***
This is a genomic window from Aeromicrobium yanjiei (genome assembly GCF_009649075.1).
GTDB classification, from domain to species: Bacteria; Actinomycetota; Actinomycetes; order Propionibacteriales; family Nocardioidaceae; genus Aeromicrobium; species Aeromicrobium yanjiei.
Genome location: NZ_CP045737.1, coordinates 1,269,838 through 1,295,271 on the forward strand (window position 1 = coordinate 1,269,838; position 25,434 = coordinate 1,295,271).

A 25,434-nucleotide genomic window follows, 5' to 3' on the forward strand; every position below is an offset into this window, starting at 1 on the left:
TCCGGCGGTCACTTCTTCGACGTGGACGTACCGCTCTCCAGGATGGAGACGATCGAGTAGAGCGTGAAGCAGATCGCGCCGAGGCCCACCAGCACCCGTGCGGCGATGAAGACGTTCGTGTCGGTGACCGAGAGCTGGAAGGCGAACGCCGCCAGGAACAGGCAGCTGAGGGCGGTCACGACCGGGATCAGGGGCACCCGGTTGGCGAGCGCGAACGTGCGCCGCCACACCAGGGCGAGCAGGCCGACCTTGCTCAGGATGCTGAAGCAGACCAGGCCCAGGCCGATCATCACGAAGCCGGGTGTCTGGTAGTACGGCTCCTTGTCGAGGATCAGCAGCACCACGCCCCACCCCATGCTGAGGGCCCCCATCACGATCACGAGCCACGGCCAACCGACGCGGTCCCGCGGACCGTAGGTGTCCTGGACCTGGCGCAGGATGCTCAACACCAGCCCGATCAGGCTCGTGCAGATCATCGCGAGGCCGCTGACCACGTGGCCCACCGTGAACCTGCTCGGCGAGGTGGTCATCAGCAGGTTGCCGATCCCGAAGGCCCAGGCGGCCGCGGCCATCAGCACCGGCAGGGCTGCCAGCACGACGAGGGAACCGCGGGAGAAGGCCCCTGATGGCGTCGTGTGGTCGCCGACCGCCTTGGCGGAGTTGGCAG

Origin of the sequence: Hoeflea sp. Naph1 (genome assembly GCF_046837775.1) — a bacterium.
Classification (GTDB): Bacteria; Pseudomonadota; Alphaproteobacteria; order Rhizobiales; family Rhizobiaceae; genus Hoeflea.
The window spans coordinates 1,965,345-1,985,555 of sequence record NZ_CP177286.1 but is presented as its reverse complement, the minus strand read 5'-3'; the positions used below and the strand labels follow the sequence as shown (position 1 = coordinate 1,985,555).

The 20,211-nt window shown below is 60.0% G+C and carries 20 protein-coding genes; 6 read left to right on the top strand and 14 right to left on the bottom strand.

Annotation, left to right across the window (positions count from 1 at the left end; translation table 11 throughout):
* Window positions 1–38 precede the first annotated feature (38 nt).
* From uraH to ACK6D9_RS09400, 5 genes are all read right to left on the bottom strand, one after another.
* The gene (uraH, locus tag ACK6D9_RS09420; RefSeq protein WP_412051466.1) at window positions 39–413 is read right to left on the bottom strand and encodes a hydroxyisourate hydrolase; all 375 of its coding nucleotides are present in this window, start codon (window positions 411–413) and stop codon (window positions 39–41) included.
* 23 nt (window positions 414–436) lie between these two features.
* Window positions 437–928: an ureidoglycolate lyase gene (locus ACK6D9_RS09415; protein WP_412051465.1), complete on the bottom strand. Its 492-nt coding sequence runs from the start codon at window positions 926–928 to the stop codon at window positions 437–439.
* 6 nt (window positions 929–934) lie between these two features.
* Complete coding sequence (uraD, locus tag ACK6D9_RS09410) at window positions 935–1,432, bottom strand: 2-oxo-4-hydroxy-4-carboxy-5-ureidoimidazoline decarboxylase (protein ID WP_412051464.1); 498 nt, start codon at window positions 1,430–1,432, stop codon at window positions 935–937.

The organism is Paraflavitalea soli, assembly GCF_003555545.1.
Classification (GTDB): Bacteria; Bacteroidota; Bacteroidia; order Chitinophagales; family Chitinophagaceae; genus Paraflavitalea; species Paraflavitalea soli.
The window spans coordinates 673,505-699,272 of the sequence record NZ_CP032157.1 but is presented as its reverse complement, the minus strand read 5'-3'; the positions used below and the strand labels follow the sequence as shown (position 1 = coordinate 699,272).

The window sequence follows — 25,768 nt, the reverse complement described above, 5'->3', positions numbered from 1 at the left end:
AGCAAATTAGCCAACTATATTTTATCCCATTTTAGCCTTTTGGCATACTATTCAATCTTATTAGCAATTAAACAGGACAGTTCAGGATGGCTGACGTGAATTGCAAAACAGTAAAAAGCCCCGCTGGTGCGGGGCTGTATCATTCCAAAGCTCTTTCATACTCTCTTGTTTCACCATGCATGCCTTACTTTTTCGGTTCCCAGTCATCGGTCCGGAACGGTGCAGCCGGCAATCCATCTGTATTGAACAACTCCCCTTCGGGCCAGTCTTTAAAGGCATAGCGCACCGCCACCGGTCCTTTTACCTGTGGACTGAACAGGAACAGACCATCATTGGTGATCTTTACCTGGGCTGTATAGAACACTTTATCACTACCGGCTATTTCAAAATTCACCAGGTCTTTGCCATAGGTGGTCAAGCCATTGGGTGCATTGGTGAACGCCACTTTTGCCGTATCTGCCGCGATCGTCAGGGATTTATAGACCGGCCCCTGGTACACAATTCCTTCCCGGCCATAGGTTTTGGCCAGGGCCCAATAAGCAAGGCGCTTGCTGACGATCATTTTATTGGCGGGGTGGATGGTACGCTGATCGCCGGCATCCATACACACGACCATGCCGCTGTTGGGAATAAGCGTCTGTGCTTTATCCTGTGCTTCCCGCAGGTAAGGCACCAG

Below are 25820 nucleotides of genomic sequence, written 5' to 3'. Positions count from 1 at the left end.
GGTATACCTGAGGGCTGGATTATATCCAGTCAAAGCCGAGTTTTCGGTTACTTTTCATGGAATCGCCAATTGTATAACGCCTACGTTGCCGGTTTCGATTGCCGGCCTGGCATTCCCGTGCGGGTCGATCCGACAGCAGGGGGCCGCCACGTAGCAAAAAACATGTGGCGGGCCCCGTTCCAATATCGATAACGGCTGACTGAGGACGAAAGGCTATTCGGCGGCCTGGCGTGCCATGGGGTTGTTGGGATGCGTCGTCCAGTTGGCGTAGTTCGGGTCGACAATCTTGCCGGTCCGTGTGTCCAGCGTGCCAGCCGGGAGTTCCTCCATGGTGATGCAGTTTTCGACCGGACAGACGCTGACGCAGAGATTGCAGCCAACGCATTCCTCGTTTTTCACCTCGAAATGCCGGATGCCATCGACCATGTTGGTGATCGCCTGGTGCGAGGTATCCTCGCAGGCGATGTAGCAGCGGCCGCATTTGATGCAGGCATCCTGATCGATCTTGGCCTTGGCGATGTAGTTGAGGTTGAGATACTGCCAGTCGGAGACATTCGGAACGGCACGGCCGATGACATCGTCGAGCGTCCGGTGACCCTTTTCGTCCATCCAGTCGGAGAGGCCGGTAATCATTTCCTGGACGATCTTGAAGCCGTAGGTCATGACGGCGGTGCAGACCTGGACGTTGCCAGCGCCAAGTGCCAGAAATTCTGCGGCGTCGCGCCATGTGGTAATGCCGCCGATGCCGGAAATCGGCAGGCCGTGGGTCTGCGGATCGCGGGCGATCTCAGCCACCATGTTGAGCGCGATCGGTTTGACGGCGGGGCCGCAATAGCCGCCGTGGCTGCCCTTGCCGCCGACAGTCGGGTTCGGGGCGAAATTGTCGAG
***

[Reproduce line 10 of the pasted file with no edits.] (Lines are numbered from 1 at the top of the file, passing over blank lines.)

Annotation, left to right across the window (positions count from 1 at the left end; translation table 11 throughout):